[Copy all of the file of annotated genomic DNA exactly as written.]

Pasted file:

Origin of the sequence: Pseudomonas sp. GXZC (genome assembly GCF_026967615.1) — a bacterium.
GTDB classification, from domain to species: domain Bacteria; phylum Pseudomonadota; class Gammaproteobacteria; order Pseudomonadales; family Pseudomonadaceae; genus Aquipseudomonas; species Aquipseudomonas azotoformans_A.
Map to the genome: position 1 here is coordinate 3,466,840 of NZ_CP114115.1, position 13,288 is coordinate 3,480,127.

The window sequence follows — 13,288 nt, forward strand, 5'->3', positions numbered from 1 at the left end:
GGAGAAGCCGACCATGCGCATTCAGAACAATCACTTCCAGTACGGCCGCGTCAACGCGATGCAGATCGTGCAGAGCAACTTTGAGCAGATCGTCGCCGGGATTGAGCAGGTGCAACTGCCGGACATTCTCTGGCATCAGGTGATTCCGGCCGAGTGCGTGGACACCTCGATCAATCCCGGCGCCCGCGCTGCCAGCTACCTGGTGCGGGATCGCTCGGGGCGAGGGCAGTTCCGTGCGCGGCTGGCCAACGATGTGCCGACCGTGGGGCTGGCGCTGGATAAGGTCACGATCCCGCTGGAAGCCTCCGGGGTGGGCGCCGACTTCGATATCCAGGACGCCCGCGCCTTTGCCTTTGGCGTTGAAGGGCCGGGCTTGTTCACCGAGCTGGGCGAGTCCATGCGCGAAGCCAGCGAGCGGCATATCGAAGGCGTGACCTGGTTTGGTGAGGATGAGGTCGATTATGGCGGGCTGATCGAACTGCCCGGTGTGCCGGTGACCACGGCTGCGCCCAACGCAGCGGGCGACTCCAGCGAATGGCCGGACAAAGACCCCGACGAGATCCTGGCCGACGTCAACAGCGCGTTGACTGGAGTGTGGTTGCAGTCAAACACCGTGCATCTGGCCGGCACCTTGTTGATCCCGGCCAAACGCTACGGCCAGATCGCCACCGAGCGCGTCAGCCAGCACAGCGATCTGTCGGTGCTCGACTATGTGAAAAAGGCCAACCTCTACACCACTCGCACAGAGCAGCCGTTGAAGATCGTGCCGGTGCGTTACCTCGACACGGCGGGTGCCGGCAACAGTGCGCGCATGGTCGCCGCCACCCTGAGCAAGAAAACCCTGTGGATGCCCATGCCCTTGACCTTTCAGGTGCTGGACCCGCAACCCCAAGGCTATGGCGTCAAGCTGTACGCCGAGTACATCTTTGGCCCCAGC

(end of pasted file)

Origin of the sequence: Pseudomonas sp. GXZC (genome assembly GCF_026967615.1) — a bacterium.
GTDB classification, from domain to species: domain Bacteria; phylum Pseudomonadota; class Gammaproteobacteria; order Pseudomonadales; family Pseudomonadaceae; genus Aquipseudomonas; species Aquipseudomonas azotoformans_A.
Map to the genome: position 1 here is coordinate 3,466,840 of NZ_CP114115.1, position 13,288 is coordinate 3,480,127.

The window sequence follows — 13,288 nt, forward strand, 5'->3', positions numbered from 1 at the left end:
GGAGAAGCCGACCATGCGCATTCAGAACAATCACTTCCAGTACGGCCGCGTCAACGCGATGCAGATCGTGCAGAGCAACTTTGAGCAGATCGTCGCCGGGATTGAGCAGGTGCAACTGCCGGACATTCTCTGGCATCAGGTGATTCCGGCCGAGTGCGTGGACACCTCGATCAATCCCGGCGCCCGCGCTGCCAGCTACCTGGTGCGGGATCGCTCGGGGCGAGGGCAGTTCCGTGCGCGGCTGGCCAACGATGTGCCGACCGTGGGGCTGGCGCTGGATAAGGTCACGATCCCGCTGGAAGCCTCCGGGGTGGGCGCCGACTTCGATATCCAGGACGCCCGCGCCTTTGCCTTTGGCGTTGAAGGGCCGGGCTTGTTCACCGAGCTGGGCGAGTCCATGCGCGAAGCCAGCGAGCGGCATATCGAAGGCGTGACCTGGTTTGGTGAGGATGAGGTCGATTATGGCGGGCTGATCGAACTGCCCGGTGTGCCGGTGACCACGGCTGCGCCCAACGCAGCGGGCGACTCCAGCGAATGGCCGGACAAAGACCCCGACGAGATCCTGGCCGACGTCAACAGCGCGTTGACTGGAGTGTGGTTGCAGTCAAACACCGTGCATCTGGCCGGCACCTTGTTGATCCCGGCCAAACGCTACGGCCAGATCGCCACCGAGCGCGTCAGCCAGCACAGCGATCTGTCGGTGCTCGACTATGTGAAAAAGGCCAACCTCTACACCACTCGCACAGAGCAGCCGTTGAAGATCGTGCCGGTGCGTTACCTCGACACGGCGGGTGCCGGCAACAGTGCGCGCATGGTCGCCGCCACCCTGAGCAAGAAAACCCTGTGGATGCCCATGCCCTTGACCTTTCAGGTGCTGGACCCGCAACCCCAAGGCTATGGCGTCAAGCTGTACGCCGAGTACATCTTTGGCCCCAGC